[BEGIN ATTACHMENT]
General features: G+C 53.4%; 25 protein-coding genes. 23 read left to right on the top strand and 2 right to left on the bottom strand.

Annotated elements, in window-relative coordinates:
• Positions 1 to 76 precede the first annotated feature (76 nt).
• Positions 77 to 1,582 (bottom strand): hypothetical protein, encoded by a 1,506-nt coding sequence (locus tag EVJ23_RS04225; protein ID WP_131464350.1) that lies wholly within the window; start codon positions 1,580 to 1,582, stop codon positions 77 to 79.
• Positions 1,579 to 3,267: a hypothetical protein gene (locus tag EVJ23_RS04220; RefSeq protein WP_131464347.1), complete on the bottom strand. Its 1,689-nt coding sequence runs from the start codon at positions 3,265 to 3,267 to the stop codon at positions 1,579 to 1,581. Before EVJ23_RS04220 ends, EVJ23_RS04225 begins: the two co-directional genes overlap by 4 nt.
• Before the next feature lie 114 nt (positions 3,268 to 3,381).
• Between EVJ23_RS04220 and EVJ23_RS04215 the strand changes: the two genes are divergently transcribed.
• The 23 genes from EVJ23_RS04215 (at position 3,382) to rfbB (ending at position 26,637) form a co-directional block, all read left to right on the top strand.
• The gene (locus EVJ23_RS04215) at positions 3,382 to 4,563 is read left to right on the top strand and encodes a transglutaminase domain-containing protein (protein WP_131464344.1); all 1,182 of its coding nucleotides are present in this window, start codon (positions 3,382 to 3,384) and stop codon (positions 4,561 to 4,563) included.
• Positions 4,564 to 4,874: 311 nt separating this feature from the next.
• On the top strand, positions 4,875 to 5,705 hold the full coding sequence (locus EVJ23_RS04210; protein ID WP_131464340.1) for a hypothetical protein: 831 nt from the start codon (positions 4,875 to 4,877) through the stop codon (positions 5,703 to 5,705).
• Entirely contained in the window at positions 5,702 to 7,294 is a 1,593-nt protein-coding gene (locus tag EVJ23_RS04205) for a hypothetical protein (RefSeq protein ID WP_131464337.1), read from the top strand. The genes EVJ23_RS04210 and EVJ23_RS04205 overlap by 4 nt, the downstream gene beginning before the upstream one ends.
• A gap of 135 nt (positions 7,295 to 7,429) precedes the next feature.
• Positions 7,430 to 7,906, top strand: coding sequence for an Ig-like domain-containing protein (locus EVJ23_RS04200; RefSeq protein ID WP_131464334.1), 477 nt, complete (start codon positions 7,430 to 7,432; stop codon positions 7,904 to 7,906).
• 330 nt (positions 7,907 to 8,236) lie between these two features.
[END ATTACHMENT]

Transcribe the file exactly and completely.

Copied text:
General features: G+C 53.4%; 25 protein-coding genes. 23 read left to right on the top strand and 2 right to left on the bottom strand.

Annotated elements, in window-relative coordinates:
• Positions 1 to 76 precede the first annotated feature (76 nt).
• Positions 77 to 1,582 (bottom strand): hypothetical protein, encoded by a 1,506-nt coding sequence (locus tag EVJ23_RS04225; protein ID WP_131464350.1) that lies wholly within the window; start codon positions 1,580 to 1,582, stop codon positions 77 to 79.
• Positions 1,579 to 3,267: a hypothetical protein gene (locus tag EVJ23_RS04220; RefSeq protein WP_131464347.1), complete on the bottom strand. Its 1,689-nt coding sequence runs from the start codon at positions 3,265 to 3,267 to the stop codon at positions 1,579 to 1,581. Before EVJ23_RS04220 ends, EVJ23_RS04225 begins: the two co-directional genes overlap by 4 nt.
• Before the next feature lie 114 nt (positions 3,268 to 3,381).
• Between EVJ23_RS04220 and EVJ23_RS04215 the strand changes: the two genes are divergently transcribed.
• The 23 genes from EVJ23_RS04215 (at position 3,382) to rfbB (ending at position 26,637) form a co-directional block, all read left to right on the top strand.
• The gene (locus EVJ23_RS04215) at positions 3,382 to 4,563 is read left to right on the top strand and encodes a transglutaminase domain-containing protein (protein WP_131464344.1); all 1,182 of its coding nucleotides are present in this window, start codon (positions 3,382 to 3,384) and stop codon (positions 4,561 to 4,563) included.
• Positions 4,564 to 4,874: 311 nt separating this feature from the next.
• On the top strand, positions 4,875 to 5,705 hold the full coding sequence (locus EVJ23_RS04210; protein ID WP_131464340.1) for a hypothetical protein: 831 nt from the start codon (positions 4,875 to 4,877) through the stop codon (positions 5,703 to 5,705).
• Entirely contained in the window at positions 5,702 to 7,294 is a 1,593-nt protein-coding gene (locus tag EVJ23_RS04205) for a hypothetical protein (RefSeq protein ID WP_131464337.1), read from the top strand. The genes EVJ23_RS04210 and EVJ23_RS04205 overlap by 4 nt, the downstream gene beginning before the upstream one ends.
• A gap of 135 nt (positions 7,295 to 7,429) precedes the next feature.
• Positions 7,430 to 7,906, top strand: coding sequence for an Ig-like domain-containing protein (locus EVJ23_RS04200; RefSeq protein ID WP_131464334.1), 477 nt, complete (start codon positions 7,430 to 7,432; stop codon positions 7,904 to 7,906).
• 330 nt (positions 7,907 to 8,236) lie between these two features.